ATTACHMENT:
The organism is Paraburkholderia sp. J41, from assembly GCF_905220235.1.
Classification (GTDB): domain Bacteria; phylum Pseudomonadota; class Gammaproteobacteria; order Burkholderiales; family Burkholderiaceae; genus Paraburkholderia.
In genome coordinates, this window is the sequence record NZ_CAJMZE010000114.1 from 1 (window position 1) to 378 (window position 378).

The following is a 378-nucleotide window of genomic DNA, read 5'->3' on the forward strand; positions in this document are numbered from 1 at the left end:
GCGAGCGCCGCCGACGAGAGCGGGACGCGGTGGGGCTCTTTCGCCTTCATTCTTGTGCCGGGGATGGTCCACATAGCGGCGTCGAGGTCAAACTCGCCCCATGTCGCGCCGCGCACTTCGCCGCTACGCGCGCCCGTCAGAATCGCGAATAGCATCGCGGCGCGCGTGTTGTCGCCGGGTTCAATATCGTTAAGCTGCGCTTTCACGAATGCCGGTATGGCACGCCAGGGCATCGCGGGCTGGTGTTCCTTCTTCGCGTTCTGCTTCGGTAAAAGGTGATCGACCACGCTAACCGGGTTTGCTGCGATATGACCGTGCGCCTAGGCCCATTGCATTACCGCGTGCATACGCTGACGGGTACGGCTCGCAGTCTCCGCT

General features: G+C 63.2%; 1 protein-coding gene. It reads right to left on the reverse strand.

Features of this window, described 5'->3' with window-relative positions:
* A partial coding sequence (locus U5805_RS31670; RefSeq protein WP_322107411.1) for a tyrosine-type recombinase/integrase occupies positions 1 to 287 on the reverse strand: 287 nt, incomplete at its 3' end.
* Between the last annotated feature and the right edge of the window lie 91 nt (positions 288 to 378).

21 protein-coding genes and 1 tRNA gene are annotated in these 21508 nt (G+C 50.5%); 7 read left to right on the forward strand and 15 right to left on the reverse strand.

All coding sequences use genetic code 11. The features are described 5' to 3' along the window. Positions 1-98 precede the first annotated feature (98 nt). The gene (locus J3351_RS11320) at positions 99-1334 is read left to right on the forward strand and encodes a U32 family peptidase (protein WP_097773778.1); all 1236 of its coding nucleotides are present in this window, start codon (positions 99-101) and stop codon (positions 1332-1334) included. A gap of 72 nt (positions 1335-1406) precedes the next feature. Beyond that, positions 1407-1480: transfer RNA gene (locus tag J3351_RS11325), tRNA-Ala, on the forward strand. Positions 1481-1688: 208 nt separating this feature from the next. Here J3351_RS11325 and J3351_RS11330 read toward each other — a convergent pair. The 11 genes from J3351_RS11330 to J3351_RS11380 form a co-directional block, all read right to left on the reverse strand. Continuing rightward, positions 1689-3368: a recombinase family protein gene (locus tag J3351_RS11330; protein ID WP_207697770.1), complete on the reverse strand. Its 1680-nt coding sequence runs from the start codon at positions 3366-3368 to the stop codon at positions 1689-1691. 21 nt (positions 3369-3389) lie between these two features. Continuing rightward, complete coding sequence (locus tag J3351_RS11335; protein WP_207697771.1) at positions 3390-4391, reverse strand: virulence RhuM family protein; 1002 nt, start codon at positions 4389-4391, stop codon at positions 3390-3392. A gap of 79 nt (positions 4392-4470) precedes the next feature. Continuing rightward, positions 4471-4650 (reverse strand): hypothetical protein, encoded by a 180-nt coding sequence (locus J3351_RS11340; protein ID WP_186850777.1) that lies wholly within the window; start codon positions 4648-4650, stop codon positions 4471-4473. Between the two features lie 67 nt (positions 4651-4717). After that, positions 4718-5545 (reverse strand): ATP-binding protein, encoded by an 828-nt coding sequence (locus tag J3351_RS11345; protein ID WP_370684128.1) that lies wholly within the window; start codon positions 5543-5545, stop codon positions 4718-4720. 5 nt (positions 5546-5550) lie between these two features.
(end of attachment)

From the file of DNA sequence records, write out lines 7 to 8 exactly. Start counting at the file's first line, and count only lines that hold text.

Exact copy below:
Features of this window, described 5'->3' with window-relative positions:
* A partial coding sequence (locus U5805_RS31670; RefSeq protein WP_322107411.1) for a tyrosine-type recombinase/integrase occupies positions 1 to 287 on the reverse strand: 287 nt, incomplete at its 3' end.